As an open source enthusiast and maintainer of various OSS projects I have always enjoyed connecting directly with customers on a daily basis. It has been the source of many ideas, some of which have become offerings on the Sauce Labs platform. This cycle of speaking to customers, feeling their pain, finding a solution, and building a product to solve it, has proven to be a simple but successful way to build up my own product obsession. We opened the Open Source Program Office at Sauce Labs anticipating that we can drive our product obsession on an organizational level even further. Moreover open source initiatives often provide additional strategic and operational advantages. When we support various OSS frameworks by improving their integration with Sauce Labs we increase the likelihood that users will run their tests with these frameworks on our platform, enjoying the best possible experience. This also helps us to connect with project communities, build up relationships and attract talent to join our company mission. Most importantly, by providing our developers with clear open source project policies and guidelines we can help them establish a better connection with their project, a key driver to increasing product obsession and their relationship to the customer.
Open source should be considered as part of every product roadmap and open source contributions included as essential deliverables of every product. This can only work if there are clear guidelines and policies that reflect the companies values of good open source software. The program office should not act as gatekeeper here and rather try to support every team it needs to. It is important that members of the office are involved in product and roadmap discussions to inform the team of important developments in the ecosystem as well as advise on product deliverables that supports building and growing our own ecosystem. For example, every public-facing API must be delivered with a programmable interface for users to download as a language package and used if desired. Every binary offered as a download to users must be delivered with a Docker image, a GitHub Action or similar integrations.
These are the opportunities to build user communities that interact directly with the developers of your organization. These users will often end up filing issues directly in GitHub rather than raising a ticket with customer support, reducing both the drag on the support team and allowing the bug fixes to be detected and fixed more quickly. Suddenly features aren’t thrown over a wall anymore as engineers are exposed to direct user feedback. Additionally, shipping open source features provides a path to developer content that can be easily created with support of a marketing department, or as a conference or meetup presentation given by the developer. This type of exposure naturally boosts the connection between the developer, the product and the end user as well as between employee and employer given that the developer now represents the company and its mission in public.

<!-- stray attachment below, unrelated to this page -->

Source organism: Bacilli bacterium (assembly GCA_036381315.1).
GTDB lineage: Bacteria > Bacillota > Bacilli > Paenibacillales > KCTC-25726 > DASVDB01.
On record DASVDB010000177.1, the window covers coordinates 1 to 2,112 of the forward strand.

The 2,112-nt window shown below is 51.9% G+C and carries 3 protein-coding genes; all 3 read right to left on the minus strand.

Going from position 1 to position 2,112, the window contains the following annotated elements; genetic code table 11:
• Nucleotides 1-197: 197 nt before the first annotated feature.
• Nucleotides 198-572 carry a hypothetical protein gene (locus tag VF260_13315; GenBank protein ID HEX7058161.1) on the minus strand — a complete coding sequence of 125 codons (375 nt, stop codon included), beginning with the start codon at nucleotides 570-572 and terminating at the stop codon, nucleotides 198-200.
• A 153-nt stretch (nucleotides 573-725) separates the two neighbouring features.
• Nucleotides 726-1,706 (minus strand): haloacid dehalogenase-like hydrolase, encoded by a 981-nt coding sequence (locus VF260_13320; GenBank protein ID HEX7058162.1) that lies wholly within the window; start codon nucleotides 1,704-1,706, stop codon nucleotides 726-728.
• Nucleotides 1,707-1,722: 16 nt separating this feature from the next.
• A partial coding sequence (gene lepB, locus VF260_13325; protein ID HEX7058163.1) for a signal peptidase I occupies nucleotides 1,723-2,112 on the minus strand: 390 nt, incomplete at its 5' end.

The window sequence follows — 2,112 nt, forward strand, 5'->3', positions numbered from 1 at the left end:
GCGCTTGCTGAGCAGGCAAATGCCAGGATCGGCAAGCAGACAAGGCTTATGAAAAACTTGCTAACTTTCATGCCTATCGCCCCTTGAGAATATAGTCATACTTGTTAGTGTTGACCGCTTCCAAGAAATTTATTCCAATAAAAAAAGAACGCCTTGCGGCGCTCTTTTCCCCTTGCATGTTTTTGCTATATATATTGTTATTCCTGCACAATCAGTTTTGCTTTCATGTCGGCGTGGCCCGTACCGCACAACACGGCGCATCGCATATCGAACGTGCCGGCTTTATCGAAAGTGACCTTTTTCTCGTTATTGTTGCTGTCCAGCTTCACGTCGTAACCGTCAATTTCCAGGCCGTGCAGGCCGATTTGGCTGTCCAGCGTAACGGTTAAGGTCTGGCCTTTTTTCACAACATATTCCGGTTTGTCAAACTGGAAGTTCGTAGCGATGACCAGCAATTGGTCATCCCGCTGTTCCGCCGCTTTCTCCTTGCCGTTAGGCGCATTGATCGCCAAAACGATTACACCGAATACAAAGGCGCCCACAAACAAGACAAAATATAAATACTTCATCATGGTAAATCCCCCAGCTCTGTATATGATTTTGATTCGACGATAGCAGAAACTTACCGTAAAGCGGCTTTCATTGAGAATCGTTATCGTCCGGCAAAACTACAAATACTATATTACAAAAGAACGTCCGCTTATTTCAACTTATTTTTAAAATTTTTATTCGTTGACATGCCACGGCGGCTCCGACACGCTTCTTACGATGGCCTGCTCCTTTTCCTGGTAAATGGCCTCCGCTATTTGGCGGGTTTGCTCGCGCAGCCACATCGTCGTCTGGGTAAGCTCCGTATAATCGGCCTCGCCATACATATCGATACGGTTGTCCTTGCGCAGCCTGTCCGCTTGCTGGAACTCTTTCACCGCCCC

Ultimately, encouraging the open sourcing of projects shifts the engineering culture from being isolated from end users to representatives of their own deliverables who understand the pain of their customers. Where a customer used to file a support ticket via email, that eventually transforms into a bug ticket and at some point is pulled into the sprint of an engineering team - such issues now are directly reported in a true open source fashion by filling an issue through GitHub. This drastically reduces the time between when a developer becomes aware of the issue and helps them prioritize as they have a direct technical understanding of it and its impact on user experience. With customer communication now being bidirectional, a continuous feedback loop is enabled that allows the creation of new ideas by the product team as well as by engineering. Such an open relationship with the customer overall builds a product obsessed culture that cultivates both innovation and great user experience.